It’s never been one of Chance Smith’s strengths. But with a 1-year-old daughter and 4-year-old son, the Lawrence dad said, he's realized it’s time for that to change.
“To be a father,” he said, “you’ve got to have a lot of patience.”
That’s been one of the most important lessons Chance, 31, took home from the Healthy Dads Healthy Families program offered by the Lawrence-Douglas County Health Department.
He’s one of a couple hundred dads who participated in classes offered by the program, which is wrapping up its first year, according to program coordinator Jery Márquez. Márquez teaches weekly classes for dads — and other father figures — in the Douglas County jail, the Lawrence Community Shelter and in the community.
The program’s curriculum runs for seven weeks and then repeats, Márquez said, but with the exception of some men who are ordered by the courts to participate, it’s optional and some men come on a drop-in basis or keep coming and repeating classes even after “graduating” from the course.
“The class is open for any dad or father figure,” Márquez said. “It can be for the uncle, the grandpa...any step dad obviously. Any man who has a role or impact on children’s lives is able to come to the class.”
In Chance’s case, he participated in the community classes starting earlier this year. And his participation wasn’t ordered by the courts — it was ordered by his wife.
At the end of last year, Megan Smith and the kids had moved out.
In 2015, Chance sustained a head injury on the job that left him critically injured, hospitalized for about two months and dealing with permanent effects of a traumatic brain injury. He relies on a number of medications to survive and regulate functions controlled by parts of his brain that were injured.
He said he went from working 10-hour days, six days a week to suddenly being a stay-at-home dad, while his wife went to work instead.
“I always kind of belittled her a little bit for her role at the house,” he said, “until I realized...”
Chance and Megan said that when she moved out, Chance had been depressed, drinking and abusing drugs, and that Megan feared for her and the children’s safety.
Megan’s goal was to move back, but not only did Chance need to get his own problems under control first, he needed to learn how to function as a husband and dad.
She’d heard about the Healthy Dads program, and made it one of her stipulations for moving back in.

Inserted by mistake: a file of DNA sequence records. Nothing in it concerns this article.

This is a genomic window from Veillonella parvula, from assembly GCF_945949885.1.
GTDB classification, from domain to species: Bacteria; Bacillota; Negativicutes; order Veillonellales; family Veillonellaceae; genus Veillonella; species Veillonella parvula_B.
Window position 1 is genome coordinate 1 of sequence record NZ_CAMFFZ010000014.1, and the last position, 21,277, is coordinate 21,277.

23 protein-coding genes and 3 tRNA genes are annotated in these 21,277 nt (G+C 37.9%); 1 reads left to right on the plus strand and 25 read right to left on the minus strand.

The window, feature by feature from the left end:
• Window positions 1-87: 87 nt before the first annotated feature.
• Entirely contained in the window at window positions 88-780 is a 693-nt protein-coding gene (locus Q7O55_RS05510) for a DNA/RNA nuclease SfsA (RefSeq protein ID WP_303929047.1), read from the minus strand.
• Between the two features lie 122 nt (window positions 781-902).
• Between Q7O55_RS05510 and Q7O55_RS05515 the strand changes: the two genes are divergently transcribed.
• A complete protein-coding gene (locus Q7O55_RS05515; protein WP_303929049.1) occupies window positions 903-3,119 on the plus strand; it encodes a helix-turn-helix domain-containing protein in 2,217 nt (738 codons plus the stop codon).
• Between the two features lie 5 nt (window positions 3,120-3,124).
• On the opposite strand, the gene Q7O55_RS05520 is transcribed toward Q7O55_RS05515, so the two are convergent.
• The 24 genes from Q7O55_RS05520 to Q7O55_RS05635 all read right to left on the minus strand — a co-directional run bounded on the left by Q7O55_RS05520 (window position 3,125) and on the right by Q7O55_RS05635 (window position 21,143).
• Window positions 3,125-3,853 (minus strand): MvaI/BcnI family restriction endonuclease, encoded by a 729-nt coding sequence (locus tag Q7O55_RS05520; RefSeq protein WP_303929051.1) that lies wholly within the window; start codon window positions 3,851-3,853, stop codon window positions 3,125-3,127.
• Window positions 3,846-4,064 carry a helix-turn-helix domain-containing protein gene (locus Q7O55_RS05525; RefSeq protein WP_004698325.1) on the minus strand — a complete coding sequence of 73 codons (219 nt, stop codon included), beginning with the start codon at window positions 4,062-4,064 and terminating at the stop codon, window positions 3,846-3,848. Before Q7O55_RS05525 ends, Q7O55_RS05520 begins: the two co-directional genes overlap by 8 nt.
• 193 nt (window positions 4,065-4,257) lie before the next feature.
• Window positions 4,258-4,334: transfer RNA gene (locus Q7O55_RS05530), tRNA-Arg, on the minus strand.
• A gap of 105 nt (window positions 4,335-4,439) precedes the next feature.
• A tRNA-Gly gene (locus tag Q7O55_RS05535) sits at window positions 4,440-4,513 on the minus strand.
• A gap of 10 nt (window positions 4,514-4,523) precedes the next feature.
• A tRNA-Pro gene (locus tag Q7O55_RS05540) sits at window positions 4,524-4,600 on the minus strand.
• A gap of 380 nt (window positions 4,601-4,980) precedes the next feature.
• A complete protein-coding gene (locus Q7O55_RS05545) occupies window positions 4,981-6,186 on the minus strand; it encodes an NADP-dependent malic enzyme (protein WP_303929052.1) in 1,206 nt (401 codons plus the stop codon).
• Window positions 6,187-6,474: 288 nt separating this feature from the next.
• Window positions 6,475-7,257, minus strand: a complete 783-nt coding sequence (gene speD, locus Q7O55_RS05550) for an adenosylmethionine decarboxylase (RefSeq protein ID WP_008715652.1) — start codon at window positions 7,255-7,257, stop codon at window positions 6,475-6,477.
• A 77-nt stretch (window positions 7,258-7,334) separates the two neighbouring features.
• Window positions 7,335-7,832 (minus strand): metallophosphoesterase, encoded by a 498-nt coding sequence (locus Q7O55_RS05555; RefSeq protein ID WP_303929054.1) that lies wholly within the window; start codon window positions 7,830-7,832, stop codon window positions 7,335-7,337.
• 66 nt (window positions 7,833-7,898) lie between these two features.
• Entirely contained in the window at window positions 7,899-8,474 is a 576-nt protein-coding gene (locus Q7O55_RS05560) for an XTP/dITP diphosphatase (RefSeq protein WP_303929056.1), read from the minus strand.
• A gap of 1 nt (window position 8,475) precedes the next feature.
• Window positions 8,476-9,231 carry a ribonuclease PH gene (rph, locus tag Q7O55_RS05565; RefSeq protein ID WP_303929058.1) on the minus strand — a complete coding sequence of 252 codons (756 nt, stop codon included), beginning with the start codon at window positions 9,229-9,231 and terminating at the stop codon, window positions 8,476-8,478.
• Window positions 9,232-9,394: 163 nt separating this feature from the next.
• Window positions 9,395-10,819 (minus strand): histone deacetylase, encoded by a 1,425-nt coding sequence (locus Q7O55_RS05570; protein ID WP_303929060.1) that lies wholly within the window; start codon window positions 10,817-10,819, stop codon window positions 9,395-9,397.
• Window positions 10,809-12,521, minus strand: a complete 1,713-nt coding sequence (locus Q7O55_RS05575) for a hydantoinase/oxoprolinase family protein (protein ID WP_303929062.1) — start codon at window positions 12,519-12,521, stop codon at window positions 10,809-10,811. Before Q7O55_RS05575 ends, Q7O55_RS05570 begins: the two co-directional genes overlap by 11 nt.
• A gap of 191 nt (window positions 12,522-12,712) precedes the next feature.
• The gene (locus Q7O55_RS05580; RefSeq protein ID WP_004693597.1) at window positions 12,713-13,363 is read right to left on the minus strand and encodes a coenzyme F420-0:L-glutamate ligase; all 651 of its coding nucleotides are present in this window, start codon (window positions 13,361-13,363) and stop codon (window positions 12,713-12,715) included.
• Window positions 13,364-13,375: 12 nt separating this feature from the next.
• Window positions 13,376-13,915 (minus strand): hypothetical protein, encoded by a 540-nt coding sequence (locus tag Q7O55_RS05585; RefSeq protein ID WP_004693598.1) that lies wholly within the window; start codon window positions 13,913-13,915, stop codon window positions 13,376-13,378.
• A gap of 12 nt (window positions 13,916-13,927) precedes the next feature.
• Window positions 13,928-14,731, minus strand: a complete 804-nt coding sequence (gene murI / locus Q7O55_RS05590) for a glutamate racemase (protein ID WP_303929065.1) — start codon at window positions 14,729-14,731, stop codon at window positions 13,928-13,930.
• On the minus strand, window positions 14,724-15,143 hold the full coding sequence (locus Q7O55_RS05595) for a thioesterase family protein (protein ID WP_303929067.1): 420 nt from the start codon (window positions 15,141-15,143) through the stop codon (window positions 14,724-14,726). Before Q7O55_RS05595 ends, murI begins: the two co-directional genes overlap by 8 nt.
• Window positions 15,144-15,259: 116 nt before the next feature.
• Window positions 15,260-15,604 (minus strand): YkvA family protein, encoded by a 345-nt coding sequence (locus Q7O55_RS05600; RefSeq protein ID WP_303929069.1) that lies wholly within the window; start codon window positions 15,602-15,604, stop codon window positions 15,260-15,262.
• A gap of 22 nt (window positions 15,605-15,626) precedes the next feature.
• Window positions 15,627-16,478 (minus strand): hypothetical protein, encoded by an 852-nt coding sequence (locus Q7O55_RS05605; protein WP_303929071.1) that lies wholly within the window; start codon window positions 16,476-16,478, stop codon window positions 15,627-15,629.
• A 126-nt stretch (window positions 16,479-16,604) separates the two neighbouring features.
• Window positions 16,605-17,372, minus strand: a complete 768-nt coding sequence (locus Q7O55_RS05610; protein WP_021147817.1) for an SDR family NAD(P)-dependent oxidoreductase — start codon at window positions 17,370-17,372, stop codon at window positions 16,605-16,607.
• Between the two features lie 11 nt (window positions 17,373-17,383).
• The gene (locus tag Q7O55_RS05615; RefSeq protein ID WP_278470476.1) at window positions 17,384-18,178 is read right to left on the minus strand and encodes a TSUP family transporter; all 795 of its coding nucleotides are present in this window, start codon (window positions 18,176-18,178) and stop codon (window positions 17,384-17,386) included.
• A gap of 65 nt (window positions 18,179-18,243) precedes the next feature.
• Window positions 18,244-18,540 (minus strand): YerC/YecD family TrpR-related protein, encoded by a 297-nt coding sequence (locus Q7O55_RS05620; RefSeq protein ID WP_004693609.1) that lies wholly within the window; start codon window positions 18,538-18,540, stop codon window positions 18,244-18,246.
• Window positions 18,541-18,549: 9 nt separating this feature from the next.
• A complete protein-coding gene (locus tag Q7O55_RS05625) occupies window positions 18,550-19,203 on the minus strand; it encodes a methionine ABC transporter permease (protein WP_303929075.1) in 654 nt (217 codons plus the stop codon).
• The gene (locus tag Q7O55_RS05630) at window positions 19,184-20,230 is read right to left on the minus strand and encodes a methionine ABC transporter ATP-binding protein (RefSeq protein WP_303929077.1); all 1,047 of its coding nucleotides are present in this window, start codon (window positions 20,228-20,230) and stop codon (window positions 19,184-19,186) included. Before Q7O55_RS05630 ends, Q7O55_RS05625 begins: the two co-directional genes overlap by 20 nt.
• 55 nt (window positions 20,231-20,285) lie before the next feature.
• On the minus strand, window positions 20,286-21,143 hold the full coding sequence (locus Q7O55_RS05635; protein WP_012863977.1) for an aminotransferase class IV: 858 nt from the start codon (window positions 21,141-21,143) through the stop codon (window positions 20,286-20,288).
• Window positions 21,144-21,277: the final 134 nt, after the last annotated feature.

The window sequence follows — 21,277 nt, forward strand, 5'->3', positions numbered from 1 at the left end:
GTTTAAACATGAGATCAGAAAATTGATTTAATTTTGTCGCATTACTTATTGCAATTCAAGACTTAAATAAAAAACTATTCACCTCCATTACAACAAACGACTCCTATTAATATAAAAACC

“The ultimate goal was to come back home — with a change,” she said. “Because he loves us, he’s got a good heart, but there are these other things.”
The classes were a game-changer, the couple said.
“It’s made a happier home, for sure,” Megan said.
Márquez cites staggering statistics about the correlation between fatherless homes and problems like dropping out of school, teen pregnancy, drug and alcohol abuse, runaways, bullying and, eventually, incarceration.
Some fathers he sees in Healthy Dads have criminal histories or addictions, Márquez said. Sometimes they have protective mothers keeping them away from their children, rightfully or not. Many lacked father figures in their own childhoods. Situations vary.
“That is not an excuse, but it’s a way to understand where they’re coming from,” Márquez said. “Some dads kind of need a little lift and encouragement and empowerment.”
In addition to teaching men healthy parenting, discipline and communication techniques, the Healthy Dads program aims to be a supportive space, Márquez said.
“We don’t judge them for choices they have made,” he said. “It’s like, your children need you, you need your children, let’s support each other.”
While neither of them had a bad upbringing, Megan said her parents divorced when she was young and that Chance’s dad, who was in the military, was overseas and away from the family a lot.
“We didn’t have much of a model growing up...how do we raise kids together?” she said. “The Healthy Dads program, I think, was a huge stepping stone.”
In addition to the importance of patience, Chance said the classes helped him understand how impressionable his kids are. At 1 and 4, “all your words and actions, they’re going to soak in,” he said.
He also realized his wants and needs don’t come before his children’s needs, he said, and that instilling values including love, honesty, integrity and resiliency in them is one of the most important things a dad can do.
Chance, holding up his course completion certificate as his kids clambered over him on the living room couch last week, said he hopes to keep going back.
“Every time I would go and come back home it makes you feel refreshed,” he said. “There’s no perfect parent — there’s not. But that class helps you get a little bit closer.”
Learn more about the Healthy Dads Healthy Families program online at ldchealth.org/391/Healthy-Dads.